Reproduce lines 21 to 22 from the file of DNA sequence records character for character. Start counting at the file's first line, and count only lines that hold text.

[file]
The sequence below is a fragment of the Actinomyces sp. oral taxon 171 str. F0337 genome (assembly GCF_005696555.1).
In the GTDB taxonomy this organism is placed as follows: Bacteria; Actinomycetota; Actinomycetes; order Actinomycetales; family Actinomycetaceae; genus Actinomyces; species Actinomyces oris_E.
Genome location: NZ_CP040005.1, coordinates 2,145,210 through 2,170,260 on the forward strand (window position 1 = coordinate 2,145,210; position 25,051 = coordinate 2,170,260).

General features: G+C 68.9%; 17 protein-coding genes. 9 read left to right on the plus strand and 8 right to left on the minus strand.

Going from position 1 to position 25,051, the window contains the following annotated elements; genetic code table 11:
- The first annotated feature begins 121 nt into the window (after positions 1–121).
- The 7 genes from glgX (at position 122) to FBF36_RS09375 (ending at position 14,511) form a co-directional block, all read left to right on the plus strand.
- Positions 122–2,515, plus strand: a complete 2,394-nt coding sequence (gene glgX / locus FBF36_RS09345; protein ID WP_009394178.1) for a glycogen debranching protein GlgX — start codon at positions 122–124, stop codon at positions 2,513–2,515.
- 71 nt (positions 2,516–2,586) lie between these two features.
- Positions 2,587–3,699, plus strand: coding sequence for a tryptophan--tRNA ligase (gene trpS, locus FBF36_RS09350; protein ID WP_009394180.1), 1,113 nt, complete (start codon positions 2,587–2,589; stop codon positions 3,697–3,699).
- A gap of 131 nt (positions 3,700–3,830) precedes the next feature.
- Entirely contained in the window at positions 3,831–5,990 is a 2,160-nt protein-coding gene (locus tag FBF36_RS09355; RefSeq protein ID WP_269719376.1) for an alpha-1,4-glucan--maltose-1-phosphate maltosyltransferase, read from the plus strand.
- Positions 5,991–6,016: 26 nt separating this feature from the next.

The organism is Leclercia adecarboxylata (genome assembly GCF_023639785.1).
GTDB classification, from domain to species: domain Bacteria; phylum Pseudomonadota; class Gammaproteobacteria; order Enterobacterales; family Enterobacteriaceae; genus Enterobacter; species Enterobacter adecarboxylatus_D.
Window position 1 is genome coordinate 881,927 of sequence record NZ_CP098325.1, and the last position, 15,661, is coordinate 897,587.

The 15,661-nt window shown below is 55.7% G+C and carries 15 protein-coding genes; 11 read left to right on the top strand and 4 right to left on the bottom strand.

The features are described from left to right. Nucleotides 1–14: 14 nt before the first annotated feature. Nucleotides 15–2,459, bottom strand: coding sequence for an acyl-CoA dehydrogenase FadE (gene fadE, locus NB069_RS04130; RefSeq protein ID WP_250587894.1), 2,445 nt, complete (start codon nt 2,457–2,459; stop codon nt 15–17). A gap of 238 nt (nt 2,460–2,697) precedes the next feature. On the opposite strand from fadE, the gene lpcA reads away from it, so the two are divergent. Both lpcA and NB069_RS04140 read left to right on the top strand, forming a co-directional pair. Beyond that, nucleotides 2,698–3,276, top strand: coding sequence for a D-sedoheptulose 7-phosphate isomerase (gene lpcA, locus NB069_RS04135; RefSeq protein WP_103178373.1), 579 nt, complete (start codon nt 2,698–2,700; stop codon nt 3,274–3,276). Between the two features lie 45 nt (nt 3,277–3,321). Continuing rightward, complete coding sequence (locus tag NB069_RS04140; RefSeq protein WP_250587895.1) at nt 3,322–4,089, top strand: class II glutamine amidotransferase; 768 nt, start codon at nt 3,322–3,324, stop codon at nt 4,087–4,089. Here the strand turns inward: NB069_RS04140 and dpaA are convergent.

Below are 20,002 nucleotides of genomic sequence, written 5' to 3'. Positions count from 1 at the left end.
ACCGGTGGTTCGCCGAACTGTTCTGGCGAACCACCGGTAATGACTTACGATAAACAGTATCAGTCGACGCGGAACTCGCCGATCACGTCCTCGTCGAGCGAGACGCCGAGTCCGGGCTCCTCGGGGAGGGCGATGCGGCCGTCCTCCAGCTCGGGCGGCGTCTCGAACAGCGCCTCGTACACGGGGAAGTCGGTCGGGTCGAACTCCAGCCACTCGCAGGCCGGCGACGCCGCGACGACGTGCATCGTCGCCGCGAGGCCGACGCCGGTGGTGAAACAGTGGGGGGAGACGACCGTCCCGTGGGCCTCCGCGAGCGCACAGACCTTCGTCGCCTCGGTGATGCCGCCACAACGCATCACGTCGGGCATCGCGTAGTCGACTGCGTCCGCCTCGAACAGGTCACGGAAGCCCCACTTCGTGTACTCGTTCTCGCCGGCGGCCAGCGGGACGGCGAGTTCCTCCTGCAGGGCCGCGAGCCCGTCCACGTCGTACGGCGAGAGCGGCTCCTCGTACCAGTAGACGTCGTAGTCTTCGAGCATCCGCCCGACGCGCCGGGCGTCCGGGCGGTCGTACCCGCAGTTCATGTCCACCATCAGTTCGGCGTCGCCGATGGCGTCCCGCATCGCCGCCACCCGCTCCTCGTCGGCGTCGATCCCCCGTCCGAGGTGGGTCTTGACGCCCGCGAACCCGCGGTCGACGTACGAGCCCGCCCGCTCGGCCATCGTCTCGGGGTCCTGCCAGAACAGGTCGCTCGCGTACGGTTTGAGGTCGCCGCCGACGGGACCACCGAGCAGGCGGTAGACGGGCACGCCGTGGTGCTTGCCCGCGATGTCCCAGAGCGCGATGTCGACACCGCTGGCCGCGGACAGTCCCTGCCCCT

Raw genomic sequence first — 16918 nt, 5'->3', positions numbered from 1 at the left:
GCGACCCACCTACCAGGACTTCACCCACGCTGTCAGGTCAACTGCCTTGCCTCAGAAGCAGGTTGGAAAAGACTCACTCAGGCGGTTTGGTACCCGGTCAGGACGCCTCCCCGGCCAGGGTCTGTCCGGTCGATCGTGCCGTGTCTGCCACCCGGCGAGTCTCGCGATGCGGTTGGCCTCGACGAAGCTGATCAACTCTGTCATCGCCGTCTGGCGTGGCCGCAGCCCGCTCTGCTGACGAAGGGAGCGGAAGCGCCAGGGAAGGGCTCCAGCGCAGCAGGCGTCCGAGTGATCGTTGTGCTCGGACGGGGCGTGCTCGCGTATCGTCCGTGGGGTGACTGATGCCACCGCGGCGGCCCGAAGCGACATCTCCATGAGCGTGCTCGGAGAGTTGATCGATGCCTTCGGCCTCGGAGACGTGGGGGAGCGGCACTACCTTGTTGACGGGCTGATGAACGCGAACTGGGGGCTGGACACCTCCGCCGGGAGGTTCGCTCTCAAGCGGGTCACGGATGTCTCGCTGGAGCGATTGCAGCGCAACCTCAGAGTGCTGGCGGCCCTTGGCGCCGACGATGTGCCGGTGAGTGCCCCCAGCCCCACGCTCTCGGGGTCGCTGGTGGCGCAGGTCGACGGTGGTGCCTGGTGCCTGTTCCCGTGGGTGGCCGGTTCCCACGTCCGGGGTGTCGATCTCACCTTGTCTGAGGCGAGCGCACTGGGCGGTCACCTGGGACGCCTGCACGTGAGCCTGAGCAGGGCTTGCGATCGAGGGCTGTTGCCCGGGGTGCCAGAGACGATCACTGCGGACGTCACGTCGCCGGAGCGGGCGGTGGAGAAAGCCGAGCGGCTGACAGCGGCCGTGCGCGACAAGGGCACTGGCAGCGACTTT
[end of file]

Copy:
Raw genomic sequence first — 16918 nt, 5'->3', positions numbered from 1 at the left:
GCGACCCACCTACCAGGACTTCACCCACGCTGTCAGGTCAACTGCCTTGCCTCAGAAGCAGGTTGGAAAAGACTCACTCAGGCGGTTTGGTACCCGGTCAGGACGCCTCCCCGGCCAGGGTCTGTCCGGTCGATCGTGCCGTGTCTGCCACCCGGCGAGTCTCGCGATGCGGTTGGCCTCGACGAAGCTGATCAACTCTGTCATCGCCGTCTGGCGTGGCCGCAGCCCGCTCTGCTGACGAAGGGAGCGGAAGCGCCAGGGAAGGGCTCCAGCGCAGCAGGCGTCCGAGTGATCGTTGTGCTCGGACGGGGCGTGCTCGCGTATCGTCCGTGGGGTGACTGATGCCACCGCGGCGGCCCGAAGCGACATCTCCATGAGCGTGCTCGGAGAGTTGATCGATGCCTTCGGCCTCGGAGACGTGGGGGAGCGGCACTACCTTGTTGACGGGCTGATGAACGCGAACTGGGGGCTGGACACCTCCGCCGGGAGGTTCGCTCTCAAGCGGGTCACGGATGTCTCGCTGGAGCGATTGCAGCGCAACCTCAGAGTGCTGGCGGCCCTTGGCGCCGACGATGTGCCGGTGAGTGCCCCCAGCCCCACGCTCTCGGGGTCGCTGGTGGCGCAGGTCGACGGTGGTGCCTGGTGCCTGTTCCCGTGGGTGGCCGGTTCCCACGTCCGGGGTGTCGATCTCACCTTGTCTGAGGCGAGCGCACTGGGCGGTCACCTGGGACGCCTGCACGTGAGCCTGAGCAGGGCTTGCGATCGAGGGCTGTTGCCCGGGGTGCCAGAGACGATCACTGCGGACGTCACGTCGCCGGAGCGGGCGGTGGAGAAAGCCGAGCGGCTGACAGCGGCCGTGCGCGACAAGGGCACTGGCAGCGACTTT